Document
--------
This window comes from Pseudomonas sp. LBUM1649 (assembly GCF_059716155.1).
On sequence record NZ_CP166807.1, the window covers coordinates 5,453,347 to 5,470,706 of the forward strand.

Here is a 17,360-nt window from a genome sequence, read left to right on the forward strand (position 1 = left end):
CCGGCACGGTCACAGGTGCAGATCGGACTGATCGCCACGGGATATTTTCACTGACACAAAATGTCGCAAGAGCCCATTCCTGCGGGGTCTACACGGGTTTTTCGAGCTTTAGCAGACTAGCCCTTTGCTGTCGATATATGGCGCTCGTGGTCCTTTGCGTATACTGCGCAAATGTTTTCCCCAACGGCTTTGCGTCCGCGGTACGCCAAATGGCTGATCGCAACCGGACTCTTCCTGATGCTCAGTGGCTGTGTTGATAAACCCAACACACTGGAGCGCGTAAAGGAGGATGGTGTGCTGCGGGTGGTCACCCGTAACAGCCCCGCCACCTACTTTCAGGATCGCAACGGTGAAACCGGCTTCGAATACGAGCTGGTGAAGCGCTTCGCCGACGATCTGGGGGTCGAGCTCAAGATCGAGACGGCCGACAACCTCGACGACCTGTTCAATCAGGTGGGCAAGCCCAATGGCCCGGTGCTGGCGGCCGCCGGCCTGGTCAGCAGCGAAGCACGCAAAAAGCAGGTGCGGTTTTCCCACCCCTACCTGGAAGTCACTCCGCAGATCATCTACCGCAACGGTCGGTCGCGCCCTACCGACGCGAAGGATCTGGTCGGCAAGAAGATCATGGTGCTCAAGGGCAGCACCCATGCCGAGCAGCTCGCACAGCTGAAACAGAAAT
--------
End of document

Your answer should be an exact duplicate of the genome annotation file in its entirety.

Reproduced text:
This window comes from Pseudomonas sp. LBUM1649 (assembly GCF_059716155.1).
On sequence record NZ_CP166807.1, the window covers coordinates 5,453,347 to 5,470,706 of the forward strand.

Here is a 17,360-nt window from a genome sequence, read left to right on the forward strand (position 1 = left end):
CCGGCACGGTCACAGGTGCAGATCGGACTGATCGCCACGGGATATTTTCACTGACACAAAATGTCGCAAGAGCCCATTCCTGCGGGGTCTACACGGGTTTTTCGAGCTTTAGCAGACTAGCCCTTTGCTGTCGATATATGGCGCTCGTGGTCCTTTGCGTATACTGCGCAAATGTTTTCCCCAACGGCTTTGCGTCCGCGGTACGCCAAATGGCTGATCGCAACCGGACTCTTCCTGATGCTCAGTGGCTGTGTTGATAAACCCAACACACTGGAGCGCGTAAAGGAGGATGGTGTGCTGCGGGTGGTCACCCGTAACAGCCCCGCCACCTACTTTCAGGATCGCAACGGTGAAACCGGCTTCGAATACGAGCTGGTGAAGCGCTTCGCCGACGATCTGGGGGTCGAGCTCAAGATCGAGACGGCCGACAACCTCGACGACCTGTTCAATCAGGTGGGCAAGCCCAATGGCCCGGTGCTGGCGGCCGCCGGCCTGGTCAGCAGCGAAGCACGCAAAAAGCAGGTGCGGTTTTCCCACCCCTACCTGGAAGTCACTCCGCAGATCATCTACCGCAACGGTCGGTCGCGCCCTACCGACGCGAAGGATCTGGTCGGCAAGAAGATCATGGTGCTCAAGGGCAGCACCCATGCCGAGCAGCTCGCACAGCTGAAACAGAAAT